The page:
The horrific Israeli attack on the employees of famous chef Jose Andres’ WCK charity organization on Monday marked a turning point for Biden, an avid backer of Israel.

It happened at the same time as the Biden administration increased its pressure on Israel to think of alternatives to a ground offensive that was being threatened in the southern Gaza city of Rafah, which is the last reasonably secure shelter for civilians in the coastal enclave.

Under the condition of anonymity, a person acquainted with the discussions claimed that the 30-minute conversation was occasionally heated, with Biden expressing his worries and Netanyahu justifying his strategy over Gaza.

A senior White House source described the discussion as “very direct, very straightforward,” adding that Blinken, Vice President Kamala Harris, and National Security Adviser Jake Sullivan were all there.

The official stated, “We need a comprehensive plan on them doing a much better job here,” when asked what the US expected. They cannot be murdering civilians and humanitarian relief workers.”

Biden may have finally reached his limit, despite the fact that he has long avoided reducing US assistance for Israel.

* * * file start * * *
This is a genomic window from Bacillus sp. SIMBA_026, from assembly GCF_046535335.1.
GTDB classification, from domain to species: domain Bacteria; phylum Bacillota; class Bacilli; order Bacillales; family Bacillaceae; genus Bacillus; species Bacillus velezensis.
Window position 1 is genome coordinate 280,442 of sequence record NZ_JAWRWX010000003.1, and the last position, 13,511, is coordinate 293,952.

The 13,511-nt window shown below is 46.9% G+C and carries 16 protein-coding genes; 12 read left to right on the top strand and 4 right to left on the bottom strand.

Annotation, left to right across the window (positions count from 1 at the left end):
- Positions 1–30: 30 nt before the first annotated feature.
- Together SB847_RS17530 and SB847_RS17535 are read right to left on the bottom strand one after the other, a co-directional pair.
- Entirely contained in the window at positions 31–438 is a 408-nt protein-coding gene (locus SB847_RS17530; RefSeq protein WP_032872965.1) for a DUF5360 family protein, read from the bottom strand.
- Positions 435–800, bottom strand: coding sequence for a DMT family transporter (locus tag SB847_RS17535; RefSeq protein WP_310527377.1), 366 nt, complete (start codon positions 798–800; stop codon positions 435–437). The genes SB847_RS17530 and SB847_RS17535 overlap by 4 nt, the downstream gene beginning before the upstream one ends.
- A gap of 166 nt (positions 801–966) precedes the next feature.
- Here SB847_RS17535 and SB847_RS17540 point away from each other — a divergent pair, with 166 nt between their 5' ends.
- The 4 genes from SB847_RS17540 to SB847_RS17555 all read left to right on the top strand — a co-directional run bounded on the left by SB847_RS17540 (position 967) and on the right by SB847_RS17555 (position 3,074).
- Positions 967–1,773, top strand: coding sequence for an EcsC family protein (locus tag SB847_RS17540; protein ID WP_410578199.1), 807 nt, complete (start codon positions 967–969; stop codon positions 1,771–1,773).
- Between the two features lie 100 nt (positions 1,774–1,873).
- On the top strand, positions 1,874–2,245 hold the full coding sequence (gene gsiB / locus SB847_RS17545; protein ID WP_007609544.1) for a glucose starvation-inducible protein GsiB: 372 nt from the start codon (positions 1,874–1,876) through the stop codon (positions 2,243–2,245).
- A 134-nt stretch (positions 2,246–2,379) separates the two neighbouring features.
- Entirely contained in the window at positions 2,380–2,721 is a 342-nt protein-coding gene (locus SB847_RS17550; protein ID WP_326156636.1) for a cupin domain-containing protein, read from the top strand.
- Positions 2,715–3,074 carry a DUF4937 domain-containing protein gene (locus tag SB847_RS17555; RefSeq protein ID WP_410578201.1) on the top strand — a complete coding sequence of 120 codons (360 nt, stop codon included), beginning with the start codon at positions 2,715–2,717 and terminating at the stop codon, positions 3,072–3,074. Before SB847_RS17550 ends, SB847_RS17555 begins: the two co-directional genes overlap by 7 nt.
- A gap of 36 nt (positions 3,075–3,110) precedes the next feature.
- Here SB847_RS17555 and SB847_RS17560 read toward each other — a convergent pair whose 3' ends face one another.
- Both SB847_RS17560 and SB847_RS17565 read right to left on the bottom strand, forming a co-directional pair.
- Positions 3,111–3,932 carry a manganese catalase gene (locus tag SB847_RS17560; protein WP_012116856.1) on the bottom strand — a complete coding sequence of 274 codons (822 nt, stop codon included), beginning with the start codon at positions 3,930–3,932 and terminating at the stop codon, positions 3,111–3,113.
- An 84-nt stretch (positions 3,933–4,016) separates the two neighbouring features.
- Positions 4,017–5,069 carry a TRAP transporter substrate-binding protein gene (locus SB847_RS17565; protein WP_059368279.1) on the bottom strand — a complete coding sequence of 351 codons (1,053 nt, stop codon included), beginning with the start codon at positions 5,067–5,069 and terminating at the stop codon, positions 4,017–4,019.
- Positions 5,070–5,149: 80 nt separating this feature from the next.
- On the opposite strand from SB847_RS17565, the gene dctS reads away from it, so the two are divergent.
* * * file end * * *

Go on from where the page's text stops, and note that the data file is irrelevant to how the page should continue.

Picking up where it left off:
Mike Singh, a former National Security Council official on the Middle East, said, “There was always going to be a point at which the Biden administration felt that the domestic and international cost of supporting Israel’s campaign in Gaza outweighed the benefit of what Israel was able to achieve on the ground.”

“What is remarkable is not that this is happening but that it took so long.”

Singh, who is currently at the Washington Institute for Near East Policy, stated that the United States would probably negotiate a U.N. Security Council resolution similar to the one that resolved the Israel-Hezbollah war in 2006 if Israel failed to meet Biden’s demands.

“Placing conditions on arms transfers is more fraught politically, would likely face stiff opposition on (Capitol) Hill, and could leave Israel vulnerable to attack by Hezbollah or other Iranian proxies,” he stated.

However, last month, after declaring that a Rafah invasion would be a “red line,” Biden may have hinted at his thoughts when he declared that he would never cut off “all weapons so that they don’t have the Iron Dome (missile defense system) to protect them.”

Although he did not state this clearly, there were rumors that he may place restrictions on the delivery of armaments to Israel, which is largely dependent on American weaponry, if he made such promises on offensive weapons.

Former deputy national intelligence officer for the Middle East Jonathan Panikoff said that Biden would not make a dramatic move to sever U.S.-Israeli connections, including refusing to give up expensive weaponry or dumping Israel entirely at the U.N.

However, he might impose restrictions on more modest military hardware and take more action against radical Jewish settlers who are attacking Palestinians in the occupied West Bank.

“Biden’s frustration with how the war is being conducted, and with Prime Minister Netanyahu himself, has reached an apex,” Panikoff stated.